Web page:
Aid workers on the Greek island of Lesbos say they are struggling to bury the increasing number of bodies of refugees that have been recovered or washed up ashore in recent months.  The graveyards are all full, they say, yet as tens of thousands of people clamor to get out of Syria, it is clear refugees will still be coming in record numbers. For VOA, Hamada Elrasam reports from Lesbos, Greece.
    Video

    Video Russia Bristles at NATO Expansion in E. Europe

    Russian Foreign Minister Sergei Lavrov is meeting Friday with the head of NATO after the Western military alliance and the United States announced plans for the biggest military build-up in Europe since the Cold War. Russia has called NATO's moves a threat to stability in Europe. But NATO says the troop rotations and equipment are aimed at reassuring allies concerned about Russia as VOA's Daniel Schearf reports from Moscow.
    Video

    Video To Fight Zika, Scientists Target Mosquitoes

    Mosquitoes strike again. The Zika virus outbreak is just the latest headline-grabbing epidemic carried by these biting pests, but researchers are fighting back with new ways to control them. VOA's Steve Baragona takes a look.
    Video

    Video Mosul Refugees Talk About Life Under IS

    A top U.S. intelligence official told Congress this week that a planned Iraqi-led operation to re-take the city of Mosul from Islamic State militants is unlikely to take place this year. IS took over the city in June 2014, and for the past year and a half, Mosul residents have been held captive under its rule. VOA's Zana Omar talked to some families who managed to escape. Bronwyn Benito narrates his report.
    Video

    Video Scientists Make Progress Toward Better Diabetes Treatment, Cure

    Scientists at two of the top U.S. universities say they have made significant advances in their quest to find a more efficient treatment for diabetes and eventually a cure. According to the International Diabetes Federation, the disease affects more than 370 million people worldwide. VOA’s George Putic reports.
    Video

    Video NATO to Target Migrant Smugglers

    NATO has announced plans to send warships to the Aegean Sea to target migrant smugglers in the alliance's most direct intervention so far since a wave of people began trying to reach European shores.
    Video

    Video Russia's Catholics, Orthodox Hopeful on Historic Pope-Patriarch Meeting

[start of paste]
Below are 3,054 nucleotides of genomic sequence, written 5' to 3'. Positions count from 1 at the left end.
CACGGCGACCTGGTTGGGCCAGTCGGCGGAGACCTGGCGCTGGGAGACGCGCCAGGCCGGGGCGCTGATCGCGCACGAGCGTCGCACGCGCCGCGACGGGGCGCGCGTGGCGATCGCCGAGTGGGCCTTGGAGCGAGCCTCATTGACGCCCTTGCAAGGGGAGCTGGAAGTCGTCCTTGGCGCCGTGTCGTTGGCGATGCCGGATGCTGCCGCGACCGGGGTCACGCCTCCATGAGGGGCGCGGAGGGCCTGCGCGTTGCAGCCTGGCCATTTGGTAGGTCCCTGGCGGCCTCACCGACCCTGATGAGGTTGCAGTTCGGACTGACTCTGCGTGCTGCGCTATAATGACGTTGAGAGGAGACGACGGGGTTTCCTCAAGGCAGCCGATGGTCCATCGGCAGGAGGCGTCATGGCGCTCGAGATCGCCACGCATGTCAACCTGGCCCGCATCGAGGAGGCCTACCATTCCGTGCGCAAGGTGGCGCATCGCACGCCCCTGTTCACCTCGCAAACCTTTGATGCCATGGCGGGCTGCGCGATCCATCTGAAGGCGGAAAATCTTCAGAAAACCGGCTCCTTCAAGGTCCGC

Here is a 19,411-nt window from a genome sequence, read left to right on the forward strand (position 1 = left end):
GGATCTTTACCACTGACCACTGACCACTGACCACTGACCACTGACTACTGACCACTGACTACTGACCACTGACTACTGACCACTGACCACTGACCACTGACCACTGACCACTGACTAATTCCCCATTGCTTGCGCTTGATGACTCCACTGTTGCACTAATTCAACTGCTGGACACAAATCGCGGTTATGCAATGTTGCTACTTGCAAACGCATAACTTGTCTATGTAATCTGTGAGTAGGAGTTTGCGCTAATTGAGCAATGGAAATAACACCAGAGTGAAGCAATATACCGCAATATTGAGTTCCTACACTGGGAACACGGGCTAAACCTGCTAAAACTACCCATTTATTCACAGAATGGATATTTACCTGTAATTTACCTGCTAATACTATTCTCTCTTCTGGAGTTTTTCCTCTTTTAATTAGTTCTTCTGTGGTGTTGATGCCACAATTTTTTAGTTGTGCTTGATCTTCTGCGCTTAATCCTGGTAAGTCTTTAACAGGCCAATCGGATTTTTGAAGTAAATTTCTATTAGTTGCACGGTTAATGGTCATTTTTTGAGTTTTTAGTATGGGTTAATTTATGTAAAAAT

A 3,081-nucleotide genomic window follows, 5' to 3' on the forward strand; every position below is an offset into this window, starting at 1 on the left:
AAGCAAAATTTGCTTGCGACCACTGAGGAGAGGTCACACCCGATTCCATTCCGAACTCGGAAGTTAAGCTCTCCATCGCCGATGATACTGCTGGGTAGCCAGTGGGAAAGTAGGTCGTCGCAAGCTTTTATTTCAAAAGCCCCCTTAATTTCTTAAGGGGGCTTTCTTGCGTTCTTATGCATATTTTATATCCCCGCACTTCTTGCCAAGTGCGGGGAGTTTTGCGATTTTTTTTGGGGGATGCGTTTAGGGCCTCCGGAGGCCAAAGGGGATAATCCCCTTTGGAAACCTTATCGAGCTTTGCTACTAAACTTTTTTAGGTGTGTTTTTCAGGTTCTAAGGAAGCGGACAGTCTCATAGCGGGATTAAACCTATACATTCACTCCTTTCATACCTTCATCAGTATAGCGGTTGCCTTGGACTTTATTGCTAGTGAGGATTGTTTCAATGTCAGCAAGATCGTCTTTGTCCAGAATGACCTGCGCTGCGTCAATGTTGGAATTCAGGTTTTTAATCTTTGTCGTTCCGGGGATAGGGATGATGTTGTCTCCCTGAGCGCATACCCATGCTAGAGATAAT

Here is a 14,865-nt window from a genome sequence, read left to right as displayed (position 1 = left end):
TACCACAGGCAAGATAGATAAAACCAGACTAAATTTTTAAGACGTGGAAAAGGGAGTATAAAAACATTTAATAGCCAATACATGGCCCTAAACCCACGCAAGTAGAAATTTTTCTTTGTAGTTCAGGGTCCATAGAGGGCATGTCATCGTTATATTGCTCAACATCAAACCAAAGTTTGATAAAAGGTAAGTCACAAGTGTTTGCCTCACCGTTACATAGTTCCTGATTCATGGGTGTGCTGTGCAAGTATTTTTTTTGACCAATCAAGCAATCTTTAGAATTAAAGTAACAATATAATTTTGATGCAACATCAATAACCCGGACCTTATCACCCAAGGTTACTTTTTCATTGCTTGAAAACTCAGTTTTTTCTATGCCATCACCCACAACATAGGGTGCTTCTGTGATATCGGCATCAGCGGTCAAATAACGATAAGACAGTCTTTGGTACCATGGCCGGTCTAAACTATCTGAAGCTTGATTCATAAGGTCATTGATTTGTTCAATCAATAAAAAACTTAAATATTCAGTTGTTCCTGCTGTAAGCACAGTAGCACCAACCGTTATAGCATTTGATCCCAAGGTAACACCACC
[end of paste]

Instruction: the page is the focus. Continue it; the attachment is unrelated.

Russia's Catholic minority has welcomed an historic first meeting Friday in Cuba between the Pope and the Patriarch of Russia's dominant Orthodox Church. The Orthodox Church split with Rome in 1054 and analysts say politics, both church and state, have been driving the relationship in the centuries since. VOA's Daniel Schearf reports from Moscow.
    Video

    Video Used Books Get a New Life on the Streets of Lagos

    Used booksellers are importing books from abroad and selling them on the streets of Africa's largest city. What‘s popular with readers may surprise you. Chris Stein reports from Lagos.
    Video

    Video After NH Primaries All Eyes on South Carolina

    After Tuesday's primary in New Hampshire, US presidential candidates swiftly turned to the next election coming up in South Carolina. The so-called “first-in-the-South” poll may help further narrow down the field of candidates. Zlatica Hoke reports.
    Video

    Video Smartphone Helps Grow Vegetables

    One day, you may be using your smartphone to grow your vegetables. A Taipei-based company has developed a farm cube — a small, enclosed ecosystem designed to grow plants indoors. The environment inside is automatically adjusted by the cube, but it can also be controlled through an app. VOA's Deborah Block has more on the gardening system.
    Video

    Video Exhibit Turns da Vinci’s Drawings Into Real Objects

    In addition to being a successful artist, Renaissance genius Leonardo da Vinci designed many practical machines, some of which are still in use today, although in different forms. But a number of his projects were never realized — until today. VOA’s George Putic reports.